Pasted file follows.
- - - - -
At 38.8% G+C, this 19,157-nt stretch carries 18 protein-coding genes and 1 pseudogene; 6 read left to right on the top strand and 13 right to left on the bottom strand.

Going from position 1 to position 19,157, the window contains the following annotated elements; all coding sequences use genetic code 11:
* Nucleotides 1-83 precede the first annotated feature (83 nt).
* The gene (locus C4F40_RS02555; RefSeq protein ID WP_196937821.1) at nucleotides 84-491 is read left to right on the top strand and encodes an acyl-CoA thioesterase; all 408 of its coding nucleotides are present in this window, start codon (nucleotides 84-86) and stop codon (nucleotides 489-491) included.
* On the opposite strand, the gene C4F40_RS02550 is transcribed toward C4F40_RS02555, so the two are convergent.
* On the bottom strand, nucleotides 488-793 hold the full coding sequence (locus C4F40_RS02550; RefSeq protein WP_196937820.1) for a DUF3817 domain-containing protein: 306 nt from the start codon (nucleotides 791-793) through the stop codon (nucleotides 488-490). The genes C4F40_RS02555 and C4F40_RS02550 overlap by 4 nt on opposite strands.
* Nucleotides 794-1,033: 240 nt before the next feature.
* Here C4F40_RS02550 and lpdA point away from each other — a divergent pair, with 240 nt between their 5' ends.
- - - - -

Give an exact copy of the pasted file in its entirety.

At 38.8% G+C, this 19,157-nt stretch carries 18 protein-coding genes and 1 pseudogene; 6 read left to right on the top strand and 13 right to left on the bottom strand.

Going from position 1 to position 19,157, the window contains the following annotated elements; all coding sequences use genetic code 11:
* Nucleotides 1-83 precede the first annotated feature (83 nt).
* The gene (locus C4F40_RS02555; RefSeq protein ID WP_196937821.1) at nucleotides 84-491 is read left to right on the top strand and encodes an acyl-CoA thioesterase; all 408 of its coding nucleotides are present in this window, start codon (nucleotides 84-86) and stop codon (nucleotides 489-491) included.
* On the opposite strand, the gene C4F40_RS02550 is transcribed toward C4F40_RS02555, so the two are convergent.
* On the bottom strand, nucleotides 488-793 hold the full coding sequence (locus C4F40_RS02550; RefSeq protein WP_196937820.1) for a DUF3817 domain-containing protein: 306 nt from the start codon (nucleotides 791-793) through the stop codon (nucleotides 488-490). The genes C4F40_RS02555 and C4F40_RS02550 overlap by 4 nt on opposite strands.
* Nucleotides 794-1,033: 240 nt before the next feature.
* Here C4F40_RS02550 and lpdA point away from each other — a divergent pair, with 240 nt between their 5' ends.